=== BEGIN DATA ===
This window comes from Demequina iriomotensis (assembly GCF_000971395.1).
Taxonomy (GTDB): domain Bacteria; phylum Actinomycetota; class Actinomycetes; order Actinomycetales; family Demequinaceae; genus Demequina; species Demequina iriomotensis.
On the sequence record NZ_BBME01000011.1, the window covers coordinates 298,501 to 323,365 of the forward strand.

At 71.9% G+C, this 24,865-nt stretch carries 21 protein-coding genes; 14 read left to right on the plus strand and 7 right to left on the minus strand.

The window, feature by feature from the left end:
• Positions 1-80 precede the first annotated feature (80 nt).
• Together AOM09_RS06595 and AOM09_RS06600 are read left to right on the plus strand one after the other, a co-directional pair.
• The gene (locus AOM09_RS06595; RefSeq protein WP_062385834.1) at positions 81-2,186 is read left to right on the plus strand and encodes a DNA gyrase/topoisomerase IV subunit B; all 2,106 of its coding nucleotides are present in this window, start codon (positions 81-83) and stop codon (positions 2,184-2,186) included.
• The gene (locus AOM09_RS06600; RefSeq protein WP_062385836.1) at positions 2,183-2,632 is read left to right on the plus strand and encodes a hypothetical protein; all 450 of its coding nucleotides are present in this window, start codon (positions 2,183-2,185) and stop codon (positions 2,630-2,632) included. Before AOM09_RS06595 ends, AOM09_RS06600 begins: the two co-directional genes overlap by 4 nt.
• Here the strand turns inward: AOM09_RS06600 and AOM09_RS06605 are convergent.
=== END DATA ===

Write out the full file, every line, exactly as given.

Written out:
This window comes from Demequina iriomotensis (assembly GCF_000971395.1).
Taxonomy (GTDB): domain Bacteria; phylum Actinomycetota; class Actinomycetes; order Actinomycetales; family Demequinaceae; genus Demequina; species Demequina iriomotensis.
On the sequence record NZ_BBME01000011.1, the window covers coordinates 298,501 to 323,365 of the forward strand.

At 71.9% G+C, this 24,865-nt stretch carries 21 protein-coding genes; 14 read left to right on the plus strand and 7 right to left on the minus strand.

The window, feature by feature from the left end:
• Positions 1-80 precede the first annotated feature (80 nt).
• Together AOM09_RS06595 and AOM09_RS06600 are read left to right on the plus strand one after the other, a co-directional pair.
• The gene (locus AOM09_RS06595; RefSeq protein WP_062385834.1) at positions 81-2,186 is read left to right on the plus strand and encodes a DNA gyrase/topoisomerase IV subunit B; all 2,106 of its coding nucleotides are present in this window, start codon (positions 81-83) and stop codon (positions 2,184-2,186) included.
• The gene (locus AOM09_RS06600; RefSeq protein WP_062385836.1) at positions 2,183-2,632 is read left to right on the plus strand and encodes a hypothetical protein; all 450 of its coding nucleotides are present in this window, start codon (positions 2,183-2,185) and stop codon (positions 2,630-2,632) included. Before AOM09_RS06595 ends, AOM09_RS06600 begins: the two co-directional genes overlap by 4 nt.
• Here the strand turns inward: AOM09_RS06600 and AOM09_RS06605 are convergent.